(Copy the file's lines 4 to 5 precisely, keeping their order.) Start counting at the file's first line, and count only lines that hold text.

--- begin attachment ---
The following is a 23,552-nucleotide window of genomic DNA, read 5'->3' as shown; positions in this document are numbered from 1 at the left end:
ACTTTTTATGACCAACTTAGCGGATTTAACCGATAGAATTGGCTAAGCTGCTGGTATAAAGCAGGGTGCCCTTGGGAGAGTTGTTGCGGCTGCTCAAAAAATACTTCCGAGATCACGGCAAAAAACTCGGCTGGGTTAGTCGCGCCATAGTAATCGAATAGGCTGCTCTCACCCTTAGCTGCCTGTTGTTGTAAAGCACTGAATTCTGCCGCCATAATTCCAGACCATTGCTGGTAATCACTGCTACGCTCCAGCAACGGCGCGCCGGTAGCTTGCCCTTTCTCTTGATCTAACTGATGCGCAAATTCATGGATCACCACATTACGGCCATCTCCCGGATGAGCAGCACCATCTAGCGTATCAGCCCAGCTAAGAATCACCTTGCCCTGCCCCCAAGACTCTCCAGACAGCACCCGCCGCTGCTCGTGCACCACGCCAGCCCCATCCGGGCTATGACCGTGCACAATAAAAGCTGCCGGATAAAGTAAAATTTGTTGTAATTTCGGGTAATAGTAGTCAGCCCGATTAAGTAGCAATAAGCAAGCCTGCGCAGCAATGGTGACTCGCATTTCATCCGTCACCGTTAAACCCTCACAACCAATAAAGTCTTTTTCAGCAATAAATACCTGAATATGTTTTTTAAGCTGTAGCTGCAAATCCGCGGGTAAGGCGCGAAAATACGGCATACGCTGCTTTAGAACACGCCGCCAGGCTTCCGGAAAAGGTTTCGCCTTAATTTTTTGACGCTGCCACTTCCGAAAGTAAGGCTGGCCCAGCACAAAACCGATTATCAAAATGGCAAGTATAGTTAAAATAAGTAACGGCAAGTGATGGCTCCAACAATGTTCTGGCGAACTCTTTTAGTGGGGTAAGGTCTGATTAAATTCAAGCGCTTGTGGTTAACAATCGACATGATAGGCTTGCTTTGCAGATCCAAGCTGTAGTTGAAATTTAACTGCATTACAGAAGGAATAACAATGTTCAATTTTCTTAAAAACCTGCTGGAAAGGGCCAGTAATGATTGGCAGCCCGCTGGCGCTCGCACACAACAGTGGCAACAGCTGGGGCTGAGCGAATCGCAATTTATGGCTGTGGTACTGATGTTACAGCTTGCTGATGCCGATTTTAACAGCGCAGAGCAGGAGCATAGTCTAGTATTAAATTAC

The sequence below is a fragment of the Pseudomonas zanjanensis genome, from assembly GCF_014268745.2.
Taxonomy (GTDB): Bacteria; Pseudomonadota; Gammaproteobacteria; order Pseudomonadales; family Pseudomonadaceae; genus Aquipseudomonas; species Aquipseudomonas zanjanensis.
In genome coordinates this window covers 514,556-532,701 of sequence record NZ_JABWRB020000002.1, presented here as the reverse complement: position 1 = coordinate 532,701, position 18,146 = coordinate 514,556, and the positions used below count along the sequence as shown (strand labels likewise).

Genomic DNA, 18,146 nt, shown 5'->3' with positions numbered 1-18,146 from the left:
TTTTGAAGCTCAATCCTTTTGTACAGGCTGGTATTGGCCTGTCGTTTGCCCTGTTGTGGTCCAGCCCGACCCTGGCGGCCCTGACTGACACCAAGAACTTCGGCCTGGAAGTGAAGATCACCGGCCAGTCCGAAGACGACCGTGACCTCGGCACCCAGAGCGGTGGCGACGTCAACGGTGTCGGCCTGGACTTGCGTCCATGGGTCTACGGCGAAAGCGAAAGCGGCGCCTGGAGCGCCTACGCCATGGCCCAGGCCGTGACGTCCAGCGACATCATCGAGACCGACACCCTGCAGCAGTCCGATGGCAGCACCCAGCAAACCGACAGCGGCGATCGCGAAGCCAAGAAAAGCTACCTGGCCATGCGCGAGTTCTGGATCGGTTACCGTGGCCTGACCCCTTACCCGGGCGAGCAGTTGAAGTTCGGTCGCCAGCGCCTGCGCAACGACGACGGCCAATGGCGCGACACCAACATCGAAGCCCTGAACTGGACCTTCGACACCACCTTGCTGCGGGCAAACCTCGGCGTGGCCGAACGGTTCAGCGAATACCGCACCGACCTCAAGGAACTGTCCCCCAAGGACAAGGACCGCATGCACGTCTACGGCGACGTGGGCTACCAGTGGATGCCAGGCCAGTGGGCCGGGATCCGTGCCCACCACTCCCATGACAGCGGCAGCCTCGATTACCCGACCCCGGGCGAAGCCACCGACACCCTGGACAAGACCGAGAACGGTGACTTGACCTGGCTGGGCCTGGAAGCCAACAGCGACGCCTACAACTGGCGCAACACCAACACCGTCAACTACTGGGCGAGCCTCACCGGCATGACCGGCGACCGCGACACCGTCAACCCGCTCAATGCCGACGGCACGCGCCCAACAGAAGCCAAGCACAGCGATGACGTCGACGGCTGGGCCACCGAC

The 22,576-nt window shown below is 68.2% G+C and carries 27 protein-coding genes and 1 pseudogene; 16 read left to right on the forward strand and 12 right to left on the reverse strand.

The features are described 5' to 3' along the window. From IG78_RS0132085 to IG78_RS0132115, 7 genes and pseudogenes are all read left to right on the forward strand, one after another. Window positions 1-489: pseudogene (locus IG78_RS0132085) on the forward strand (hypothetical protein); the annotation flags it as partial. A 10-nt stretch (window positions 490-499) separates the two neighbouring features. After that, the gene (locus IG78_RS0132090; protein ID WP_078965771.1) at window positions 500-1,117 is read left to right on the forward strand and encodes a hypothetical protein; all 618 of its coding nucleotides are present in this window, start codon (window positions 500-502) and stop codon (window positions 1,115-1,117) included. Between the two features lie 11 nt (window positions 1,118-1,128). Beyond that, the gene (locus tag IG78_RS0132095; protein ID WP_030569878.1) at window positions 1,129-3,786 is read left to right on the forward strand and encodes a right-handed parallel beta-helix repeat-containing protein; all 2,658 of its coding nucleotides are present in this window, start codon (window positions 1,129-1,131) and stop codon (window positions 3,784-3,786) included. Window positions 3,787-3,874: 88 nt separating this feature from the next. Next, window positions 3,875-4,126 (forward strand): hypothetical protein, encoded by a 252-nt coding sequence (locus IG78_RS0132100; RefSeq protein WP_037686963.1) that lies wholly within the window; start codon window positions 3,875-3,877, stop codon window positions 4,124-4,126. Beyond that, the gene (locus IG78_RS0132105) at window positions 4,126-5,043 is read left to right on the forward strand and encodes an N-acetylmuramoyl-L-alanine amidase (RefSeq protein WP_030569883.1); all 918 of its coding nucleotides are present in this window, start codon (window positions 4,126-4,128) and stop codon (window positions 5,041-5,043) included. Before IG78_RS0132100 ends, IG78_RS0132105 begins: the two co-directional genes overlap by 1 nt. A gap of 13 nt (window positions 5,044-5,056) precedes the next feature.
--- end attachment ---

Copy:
Taxonomy (GTDB): Bacteria; Pseudomonadota; Gammaproteobacteria; order Pseudomonadales; family Pseudomonadaceae; genus Aquipseudomonas; species Aquipseudomonas zanjanensis.
In genome coordinates this window covers 514,556-532,701 of sequence record NZ_JABWRB020000002.1, presented here as the reverse complement: position 1 = coordinate 532,701, position 18,146 = coordinate 514,556, and the positions used below count along the sequence as shown (strand labels likewise).